COVID is partly a cultural phenomenon, allowing story shifts.
In a wide-ranging discussion loosely related to Internet narratives, Frank Rose and EconTalk host Russ Roberts touch on how immersive stories can draw us into activities outside their delivery — whether buying action figures, chatting with Broadway actors by the stage door, or digging into the history of non-fiction characters. As I set out to write a post on a couple things related to COVID after listening to this podcast, something clicked: COVID is an immersive cultural phenomenon.
We’re living the story, and that’s partly why we’re so divided and irreconcilable. We’re rooting for different sides in the drama, so to speak. Some people are on Team Security, and others are on Team Freedom.
Approaching my computer, just now, I’d intended to share Athena Thorne’s PJ Media article about how the rush to be COVID tested is creating nationwide problems for people who have compelling reasons to find out their infection status:
The combination of unfettered fear with the establishment push to get tested because “it’s the right thing to do” has created a nightmare scenario for people who have a legitimate need for the diagnostic procedure, as testing center lines grow. And grow. And grow. …
My intended point was (speaking of EconTalk), that this is evidence for the proposition that “price gouging” is good. As Thorne notes, “Maybe this policy of offering free testing willy-nilly to whomever wants it isn’t the wisest policy.” Price imposes a choice as to whether something is worthwhile. If there isn’t enough testing capacity, then imposing a cost will ensure that (for the most part) some of it is reserved for those who really need it, as demonstrated by their willingness to pay. Depending how scarce the good is, the “gouge” could even be nominal, just so long as there’s some requirement to make an exchange.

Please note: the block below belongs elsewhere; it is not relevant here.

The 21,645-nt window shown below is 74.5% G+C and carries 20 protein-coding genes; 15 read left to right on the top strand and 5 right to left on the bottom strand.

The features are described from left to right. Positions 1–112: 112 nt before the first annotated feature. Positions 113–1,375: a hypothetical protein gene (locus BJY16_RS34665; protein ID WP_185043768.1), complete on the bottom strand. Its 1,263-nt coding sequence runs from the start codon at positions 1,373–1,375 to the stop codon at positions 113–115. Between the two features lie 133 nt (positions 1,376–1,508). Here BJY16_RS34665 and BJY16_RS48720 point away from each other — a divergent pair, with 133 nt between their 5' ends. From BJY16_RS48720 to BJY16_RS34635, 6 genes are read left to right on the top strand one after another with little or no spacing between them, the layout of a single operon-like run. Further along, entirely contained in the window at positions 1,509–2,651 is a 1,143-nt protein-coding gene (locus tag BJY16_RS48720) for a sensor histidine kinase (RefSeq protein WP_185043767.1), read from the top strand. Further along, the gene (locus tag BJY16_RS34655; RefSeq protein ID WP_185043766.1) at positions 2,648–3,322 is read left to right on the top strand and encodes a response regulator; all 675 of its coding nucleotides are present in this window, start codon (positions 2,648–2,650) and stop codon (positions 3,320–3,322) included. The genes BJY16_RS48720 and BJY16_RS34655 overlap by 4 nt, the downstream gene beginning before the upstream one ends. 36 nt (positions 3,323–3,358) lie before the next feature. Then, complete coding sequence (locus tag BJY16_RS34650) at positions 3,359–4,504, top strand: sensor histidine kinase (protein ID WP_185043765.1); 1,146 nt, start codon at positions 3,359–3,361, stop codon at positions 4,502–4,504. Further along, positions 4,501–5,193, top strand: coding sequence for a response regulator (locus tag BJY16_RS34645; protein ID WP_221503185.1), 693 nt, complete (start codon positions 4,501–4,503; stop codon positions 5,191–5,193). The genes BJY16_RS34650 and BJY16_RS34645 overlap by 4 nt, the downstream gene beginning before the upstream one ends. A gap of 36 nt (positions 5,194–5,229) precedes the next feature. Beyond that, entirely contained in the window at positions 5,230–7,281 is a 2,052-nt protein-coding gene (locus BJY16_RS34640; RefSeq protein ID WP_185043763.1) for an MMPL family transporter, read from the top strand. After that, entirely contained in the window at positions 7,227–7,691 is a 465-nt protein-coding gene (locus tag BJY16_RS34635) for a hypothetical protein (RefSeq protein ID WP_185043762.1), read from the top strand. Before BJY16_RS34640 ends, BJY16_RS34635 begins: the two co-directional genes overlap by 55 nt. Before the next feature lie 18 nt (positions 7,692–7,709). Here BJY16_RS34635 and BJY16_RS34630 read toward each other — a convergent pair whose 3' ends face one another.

What nobody ever considers, however, is the cost of time. From the Team Freedom perspective, one might wonder why it is acceptable for government to tell people that they must spend time doing something, but everybody would rebel into outrage if the government were telling them they had to spend money. Do people really believe their time has such little value?
Some explanation may be found if we think of COVID as a cultural phenomenon. Going to stand in line for a test is participation in the pandemic experience. The waiters are fully immersed in the story. If they’re motivated by the “right thing to do” message, then long lines prove that the people waiting in them care about the world. They derive value from the wait. Such folks might even feel disappointed if a test or vaccination experience were too “in and out.”
This framing may also help explain why authorities seem to be skating by with so little accountability and so much ability to shift the narrative. Just today, I encountered the following in an Associated Press explainer about why vaccinated people have been getting COVID:
People might mistakenly think the COVID-19 vaccines will completely block infection, but the shots are mainly designed to prevent severe illness, says Louis Mansky, a virus researcher at the University of Minnesota.
Well… no. That’s not what we were told the vaccines were “designed” to do. It turned out to be what they do, and that has tremendous value, but the idea that vaccines should only be expected to take the edge off an illness is an entirely new narrative that appeared in recent months.
If we were all looking at COVID as a challenge that public health authorities had the job of managing, we might be incensed and worried as we see them conveniently adjusting the narrative to cover their lack of control. But if they’re more like the narrators of season 3 of The Coronavirus, viewers will accept some necessary adjustments, just as they accepted a close-enough Dumbledore when the first actor died before finishing the Harry Potter franchise.
Featured image by Mick Haupt on Unsplash.